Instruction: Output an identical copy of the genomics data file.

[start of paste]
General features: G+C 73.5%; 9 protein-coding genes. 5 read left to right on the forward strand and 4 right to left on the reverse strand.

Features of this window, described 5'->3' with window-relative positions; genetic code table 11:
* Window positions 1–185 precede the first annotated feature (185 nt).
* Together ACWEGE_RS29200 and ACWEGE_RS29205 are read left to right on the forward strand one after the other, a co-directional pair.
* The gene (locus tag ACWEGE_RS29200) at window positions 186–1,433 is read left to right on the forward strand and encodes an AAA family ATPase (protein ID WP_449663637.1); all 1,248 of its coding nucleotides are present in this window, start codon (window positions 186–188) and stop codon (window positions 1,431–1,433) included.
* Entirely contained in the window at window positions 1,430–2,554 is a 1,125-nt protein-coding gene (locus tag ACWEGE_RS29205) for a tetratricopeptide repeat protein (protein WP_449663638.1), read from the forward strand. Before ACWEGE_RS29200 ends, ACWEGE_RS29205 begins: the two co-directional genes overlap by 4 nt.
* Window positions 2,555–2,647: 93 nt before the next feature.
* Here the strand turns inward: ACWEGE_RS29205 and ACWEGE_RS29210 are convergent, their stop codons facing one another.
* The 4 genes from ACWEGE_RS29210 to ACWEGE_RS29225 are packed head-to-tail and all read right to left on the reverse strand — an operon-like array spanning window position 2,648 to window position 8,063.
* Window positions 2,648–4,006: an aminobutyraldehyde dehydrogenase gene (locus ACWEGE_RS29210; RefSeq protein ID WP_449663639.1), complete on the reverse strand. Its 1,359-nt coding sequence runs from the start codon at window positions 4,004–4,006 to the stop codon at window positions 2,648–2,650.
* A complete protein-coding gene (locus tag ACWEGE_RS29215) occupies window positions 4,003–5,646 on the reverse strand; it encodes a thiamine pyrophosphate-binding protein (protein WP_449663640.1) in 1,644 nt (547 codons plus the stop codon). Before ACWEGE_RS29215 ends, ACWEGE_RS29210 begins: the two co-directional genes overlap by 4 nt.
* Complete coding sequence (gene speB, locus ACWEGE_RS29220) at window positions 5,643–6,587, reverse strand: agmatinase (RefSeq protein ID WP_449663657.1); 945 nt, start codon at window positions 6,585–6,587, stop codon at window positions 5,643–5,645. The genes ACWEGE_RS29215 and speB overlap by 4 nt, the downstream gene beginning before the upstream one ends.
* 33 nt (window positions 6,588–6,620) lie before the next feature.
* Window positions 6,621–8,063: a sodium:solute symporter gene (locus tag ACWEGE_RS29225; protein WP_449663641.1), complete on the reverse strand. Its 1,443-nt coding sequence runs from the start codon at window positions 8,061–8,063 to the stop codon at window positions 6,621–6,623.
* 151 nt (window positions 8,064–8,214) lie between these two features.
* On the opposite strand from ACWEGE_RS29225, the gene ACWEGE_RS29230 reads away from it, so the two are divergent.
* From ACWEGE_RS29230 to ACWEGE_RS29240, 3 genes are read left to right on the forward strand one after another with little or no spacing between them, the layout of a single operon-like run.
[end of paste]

General features: G+C 73.5%; 9 protein-coding genes. 5 read left to right on the forward strand and 4 right to left on the reverse strand.

Features of this window, described 5'->3' with window-relative positions; genetic code table 11:
* Window positions 1–185 precede the first annotated feature (185 nt).
* Together ACWEGE_RS29200 and ACWEGE_RS29205 are read left to right on the forward strand one after the other, a co-directional pair.
* The gene (locus tag ACWEGE_RS29200) at window positions 186–1,433 is read left to right on the forward strand and encodes an AAA family ATPase (protein ID WP_449663637.1); all 1,248 of its coding nucleotides are present in this window, start codon (window positions 186–188) and stop codon (window positions 1,431–1,433) included.
* Entirely contained in the window at window positions 1,430–2,554 is a 1,125-nt protein-coding gene (locus tag ACWEGE_RS29205) for a tetratricopeptide repeat protein (protein WP_449663638.1), read from the forward strand. Before ACWEGE_RS29200 ends, ACWEGE_RS29205 begins: the two co-directional genes overlap by 4 nt.
* Window positions 2,555–2,647: 93 nt before the next feature.
* Here the strand turns inward: ACWEGE_RS29205 and ACWEGE_RS29210 are convergent, their stop codons facing one another.
* The 4 genes from ACWEGE_RS29210 to ACWEGE_RS29225 are packed head-to-tail and all read right to left on the reverse strand — an operon-like array spanning window position 2,648 to window position 8,063.
* Window positions 2,648–4,006: an aminobutyraldehyde dehydrogenase gene (locus ACWEGE_RS29210; RefSeq protein ID WP_449663639.1), complete on the reverse strand. Its 1,359-nt coding sequence runs from the start codon at window positions 4,004–4,006 to the stop codon at window positions 2,648–2,650.
* A complete protein-coding gene (locus tag ACWEGE_RS29215) occupies window positions 4,003–5,646 on the reverse strand; it encodes a thiamine pyrophosphate-binding protein (protein WP_449663640.1) in 1,644 nt (547 codons plus the stop codon). Before ACWEGE_RS29215 ends, ACWEGE_RS29210 begins: the two co-directional genes overlap by 4 nt.
* Complete coding sequence (gene speB, locus ACWEGE_RS29220) at window positions 5,643–6,587, reverse strand: agmatinase (RefSeq protein ID WP_449663657.1); 945 nt, start codon at window positions 6,585–6,587, stop codon at window positions 5,643–5,645. The genes ACWEGE_RS29215 and speB overlap by 4 nt, the downstream gene beginning before the upstream one ends.
* 33 nt (window positions 6,588–6,620) lie before the next feature.
* Window positions 6,621–8,063: a sodium:solute symporter gene (locus tag ACWEGE_RS29225; protein WP_449663641.1), complete on the reverse strand. Its 1,443-nt coding sequence runs from the start codon at window positions 8,061–8,063 to the stop codon at window positions 6,621–6,623.
* 151 nt (window positions 8,064–8,214) lie between these two features.
* On the opposite strand from ACWEGE_RS29225, the gene ACWEGE_RS29230 reads away from it, so the two are divergent.
* From ACWEGE_RS29230 to ACWEGE_RS29240, 3 genes are read left to right on the forward strand one after another with little or no spacing between them, the layout of a single operon-like run.